Vaison became officially known as Vaison-la-Romaine!

Vaison-la-Romaine, the Gallo-Roman city

The Romans conquered Provence in the 2nd century BC.

They rewarded the Voconces, who sided with them, by making Vasio a federated city and not a colony!

As a result, Vasio Vocontiorum became one of the wealthiest cities of the Province Narbonnaise during the 2nd century AD.

In the 1st century, the Voconces – who by then had fully adopted the Roman culture - enlarged their city in the plain, on the right bank of the Ouvèze.

They built roads and large public monuments - baths, bridges, aqueduct, theater, bridge – that transformed their large agricultural estates into hamlets and villages that eventually merged into one city.

By the 2nd century AD, Vasio Vocontiorum stretched over nearly 75 hectares.

The barbarian invasions of the 5th century precipitated the fall of the Roman Empire and ruined this flourishing city, whose vestiges were excavated on the sites of Puymin and La Villasse.

Roman bridge of Vaison-la-Romaine

The Roman bridge is one of Vaison’s emblematic monuments.

The single arch bridge has a width of 9m, a 17.20m span and is anchored in the cliff with five semicircular arches.

It links the Ville Haute to the lower town - Ville Basse, and turned Vaison into an active river port from the Roman era throughout the Middle Ages.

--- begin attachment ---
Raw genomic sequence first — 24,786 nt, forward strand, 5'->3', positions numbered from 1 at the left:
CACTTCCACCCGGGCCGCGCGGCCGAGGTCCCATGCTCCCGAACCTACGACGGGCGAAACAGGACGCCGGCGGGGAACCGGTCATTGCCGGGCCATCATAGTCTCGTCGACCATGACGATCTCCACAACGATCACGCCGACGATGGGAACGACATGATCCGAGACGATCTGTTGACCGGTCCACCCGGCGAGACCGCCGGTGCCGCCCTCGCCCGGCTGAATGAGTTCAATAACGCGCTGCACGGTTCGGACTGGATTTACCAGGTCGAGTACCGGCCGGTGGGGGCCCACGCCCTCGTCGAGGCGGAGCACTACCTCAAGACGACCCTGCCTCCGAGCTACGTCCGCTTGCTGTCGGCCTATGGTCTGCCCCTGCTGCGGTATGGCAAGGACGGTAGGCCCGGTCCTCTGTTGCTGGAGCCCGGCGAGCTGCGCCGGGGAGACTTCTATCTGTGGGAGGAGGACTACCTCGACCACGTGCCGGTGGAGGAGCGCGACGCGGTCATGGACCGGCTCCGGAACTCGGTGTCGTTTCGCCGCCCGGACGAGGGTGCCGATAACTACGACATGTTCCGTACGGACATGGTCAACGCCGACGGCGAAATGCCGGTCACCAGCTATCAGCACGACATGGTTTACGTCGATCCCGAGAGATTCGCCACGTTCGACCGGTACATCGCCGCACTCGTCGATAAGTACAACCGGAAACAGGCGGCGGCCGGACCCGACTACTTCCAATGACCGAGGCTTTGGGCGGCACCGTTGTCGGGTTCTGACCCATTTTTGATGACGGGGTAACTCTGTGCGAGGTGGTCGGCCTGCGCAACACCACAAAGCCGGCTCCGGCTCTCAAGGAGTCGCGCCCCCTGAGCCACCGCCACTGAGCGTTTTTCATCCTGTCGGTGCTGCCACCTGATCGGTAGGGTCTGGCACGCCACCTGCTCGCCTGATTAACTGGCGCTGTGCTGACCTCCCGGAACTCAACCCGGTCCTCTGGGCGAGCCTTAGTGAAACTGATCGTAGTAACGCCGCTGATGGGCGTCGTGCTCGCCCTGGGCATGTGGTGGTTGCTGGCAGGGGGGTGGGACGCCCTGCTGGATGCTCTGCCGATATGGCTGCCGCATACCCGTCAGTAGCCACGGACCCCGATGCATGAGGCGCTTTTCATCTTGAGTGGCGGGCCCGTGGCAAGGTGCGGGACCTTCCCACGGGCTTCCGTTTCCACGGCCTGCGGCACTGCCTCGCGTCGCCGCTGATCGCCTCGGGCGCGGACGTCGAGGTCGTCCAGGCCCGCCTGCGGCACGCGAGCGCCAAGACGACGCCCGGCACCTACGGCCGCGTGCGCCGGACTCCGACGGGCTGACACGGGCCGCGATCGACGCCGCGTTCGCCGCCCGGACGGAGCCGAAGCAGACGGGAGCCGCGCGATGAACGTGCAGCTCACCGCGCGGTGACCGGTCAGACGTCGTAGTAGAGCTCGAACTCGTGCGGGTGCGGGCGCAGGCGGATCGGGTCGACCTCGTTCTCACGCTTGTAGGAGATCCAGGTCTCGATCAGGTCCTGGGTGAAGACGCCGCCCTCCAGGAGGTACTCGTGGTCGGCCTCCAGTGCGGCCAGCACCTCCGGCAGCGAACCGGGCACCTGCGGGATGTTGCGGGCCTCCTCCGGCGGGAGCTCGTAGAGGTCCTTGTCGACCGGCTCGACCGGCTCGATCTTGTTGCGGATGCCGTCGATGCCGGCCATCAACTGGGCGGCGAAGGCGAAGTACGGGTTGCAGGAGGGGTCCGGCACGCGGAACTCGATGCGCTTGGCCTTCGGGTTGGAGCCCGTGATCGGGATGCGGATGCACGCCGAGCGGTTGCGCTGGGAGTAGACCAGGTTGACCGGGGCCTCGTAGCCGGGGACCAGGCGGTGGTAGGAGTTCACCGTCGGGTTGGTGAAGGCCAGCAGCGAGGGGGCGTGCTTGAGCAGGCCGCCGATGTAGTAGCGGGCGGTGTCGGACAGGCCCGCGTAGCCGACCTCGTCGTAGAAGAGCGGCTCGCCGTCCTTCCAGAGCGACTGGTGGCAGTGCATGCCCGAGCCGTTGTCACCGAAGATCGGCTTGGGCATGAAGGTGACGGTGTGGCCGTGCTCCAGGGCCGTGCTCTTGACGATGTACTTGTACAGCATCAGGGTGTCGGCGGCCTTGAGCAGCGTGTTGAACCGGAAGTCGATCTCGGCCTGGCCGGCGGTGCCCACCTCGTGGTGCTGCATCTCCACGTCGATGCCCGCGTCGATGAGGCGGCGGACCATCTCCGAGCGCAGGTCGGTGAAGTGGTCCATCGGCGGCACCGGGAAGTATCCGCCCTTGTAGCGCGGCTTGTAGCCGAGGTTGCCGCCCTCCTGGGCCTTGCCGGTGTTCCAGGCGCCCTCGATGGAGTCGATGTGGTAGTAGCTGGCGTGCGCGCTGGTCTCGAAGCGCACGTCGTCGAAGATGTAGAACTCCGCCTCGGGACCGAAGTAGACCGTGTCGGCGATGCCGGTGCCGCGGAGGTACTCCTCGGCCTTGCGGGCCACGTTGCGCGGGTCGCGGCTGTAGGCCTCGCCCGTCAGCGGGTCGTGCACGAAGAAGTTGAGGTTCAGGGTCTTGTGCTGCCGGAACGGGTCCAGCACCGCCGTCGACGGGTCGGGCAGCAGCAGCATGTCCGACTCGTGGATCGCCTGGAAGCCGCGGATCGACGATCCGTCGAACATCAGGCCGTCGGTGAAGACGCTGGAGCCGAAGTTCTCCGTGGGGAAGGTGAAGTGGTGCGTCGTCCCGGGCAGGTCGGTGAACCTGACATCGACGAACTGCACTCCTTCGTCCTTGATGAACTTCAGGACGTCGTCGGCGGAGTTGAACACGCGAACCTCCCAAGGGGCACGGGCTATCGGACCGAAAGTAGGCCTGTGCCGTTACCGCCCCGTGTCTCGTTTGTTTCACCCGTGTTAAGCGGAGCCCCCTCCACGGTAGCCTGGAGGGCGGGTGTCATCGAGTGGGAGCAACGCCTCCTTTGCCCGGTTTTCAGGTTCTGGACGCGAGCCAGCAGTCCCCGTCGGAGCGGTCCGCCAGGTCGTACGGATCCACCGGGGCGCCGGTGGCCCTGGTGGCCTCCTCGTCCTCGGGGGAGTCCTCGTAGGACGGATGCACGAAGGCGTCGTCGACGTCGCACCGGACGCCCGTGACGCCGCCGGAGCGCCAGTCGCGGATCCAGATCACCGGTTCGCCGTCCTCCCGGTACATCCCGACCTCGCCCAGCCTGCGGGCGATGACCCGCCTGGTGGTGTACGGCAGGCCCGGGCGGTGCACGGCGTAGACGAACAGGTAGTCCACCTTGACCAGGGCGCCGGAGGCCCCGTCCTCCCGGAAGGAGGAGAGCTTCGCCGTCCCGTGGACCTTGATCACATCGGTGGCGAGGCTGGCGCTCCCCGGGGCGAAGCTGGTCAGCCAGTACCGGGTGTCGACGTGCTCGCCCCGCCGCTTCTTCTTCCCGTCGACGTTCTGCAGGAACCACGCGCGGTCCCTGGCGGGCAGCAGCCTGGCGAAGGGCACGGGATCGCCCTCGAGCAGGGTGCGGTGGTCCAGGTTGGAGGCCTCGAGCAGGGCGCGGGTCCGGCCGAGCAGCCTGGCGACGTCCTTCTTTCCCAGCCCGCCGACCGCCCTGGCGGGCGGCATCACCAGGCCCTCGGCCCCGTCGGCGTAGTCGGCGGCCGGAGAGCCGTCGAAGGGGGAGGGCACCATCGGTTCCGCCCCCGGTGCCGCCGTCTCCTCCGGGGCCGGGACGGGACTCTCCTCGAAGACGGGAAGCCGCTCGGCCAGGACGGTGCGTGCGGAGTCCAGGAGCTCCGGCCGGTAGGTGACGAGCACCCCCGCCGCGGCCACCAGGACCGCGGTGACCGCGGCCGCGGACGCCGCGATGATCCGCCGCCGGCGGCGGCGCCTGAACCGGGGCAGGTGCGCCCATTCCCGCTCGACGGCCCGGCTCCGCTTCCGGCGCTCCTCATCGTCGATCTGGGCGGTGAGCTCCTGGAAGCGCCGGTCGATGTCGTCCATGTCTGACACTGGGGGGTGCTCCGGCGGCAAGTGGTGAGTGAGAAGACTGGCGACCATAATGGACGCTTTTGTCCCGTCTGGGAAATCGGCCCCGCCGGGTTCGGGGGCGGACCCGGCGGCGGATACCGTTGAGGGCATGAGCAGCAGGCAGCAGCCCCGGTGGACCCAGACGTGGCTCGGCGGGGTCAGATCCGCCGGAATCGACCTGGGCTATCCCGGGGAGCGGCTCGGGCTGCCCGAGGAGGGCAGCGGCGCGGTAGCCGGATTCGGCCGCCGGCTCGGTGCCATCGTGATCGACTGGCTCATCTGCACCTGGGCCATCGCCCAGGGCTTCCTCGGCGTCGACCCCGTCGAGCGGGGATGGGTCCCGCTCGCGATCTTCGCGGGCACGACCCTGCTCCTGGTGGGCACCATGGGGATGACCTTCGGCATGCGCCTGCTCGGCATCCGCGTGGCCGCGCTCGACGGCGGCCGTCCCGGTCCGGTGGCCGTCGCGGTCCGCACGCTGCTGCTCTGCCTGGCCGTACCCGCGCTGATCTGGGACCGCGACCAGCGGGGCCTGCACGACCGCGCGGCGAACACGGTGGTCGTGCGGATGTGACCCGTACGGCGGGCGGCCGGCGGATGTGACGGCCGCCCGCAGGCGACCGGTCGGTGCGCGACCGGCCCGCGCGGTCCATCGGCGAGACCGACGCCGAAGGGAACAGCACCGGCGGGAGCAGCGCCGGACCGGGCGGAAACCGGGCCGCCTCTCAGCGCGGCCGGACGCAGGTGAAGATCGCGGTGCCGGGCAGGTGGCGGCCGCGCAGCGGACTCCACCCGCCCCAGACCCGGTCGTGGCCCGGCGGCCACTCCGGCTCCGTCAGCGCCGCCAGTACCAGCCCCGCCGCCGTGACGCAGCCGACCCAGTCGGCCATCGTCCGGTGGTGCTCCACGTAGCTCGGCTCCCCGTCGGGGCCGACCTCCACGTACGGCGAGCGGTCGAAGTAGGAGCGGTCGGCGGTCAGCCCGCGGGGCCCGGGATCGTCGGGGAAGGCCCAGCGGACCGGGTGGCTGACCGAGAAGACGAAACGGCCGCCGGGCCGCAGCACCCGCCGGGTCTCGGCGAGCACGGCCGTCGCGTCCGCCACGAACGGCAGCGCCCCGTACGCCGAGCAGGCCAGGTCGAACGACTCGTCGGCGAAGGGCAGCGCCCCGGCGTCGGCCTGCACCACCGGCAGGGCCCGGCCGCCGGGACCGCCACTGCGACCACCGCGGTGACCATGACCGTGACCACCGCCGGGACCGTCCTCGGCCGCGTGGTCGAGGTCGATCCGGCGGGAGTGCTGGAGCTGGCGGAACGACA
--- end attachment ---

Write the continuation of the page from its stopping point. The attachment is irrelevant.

Not only is this bridge still in use, but it survived several tragic floods; the latest one, in September 1992, caused the death of 47 people and the disappearance of 34.

This bridge, classified historical monument in 1840, is undoubtedly a superb demonstration of Roman civil engineering!

Vaison, seat of a diocese and part of the County of Toulouse

The fall of the Roman Empire led naturally to the decline of paganism and the emergence of Christianity.

In the 4th century Vaison thus became the seat of a bishopric.

From then on, the city developed on the right bank around the abbey, the Cathedral of Notre Dame of Nazareth (the mother church of the diocese of Vaison) and the episcopal palace.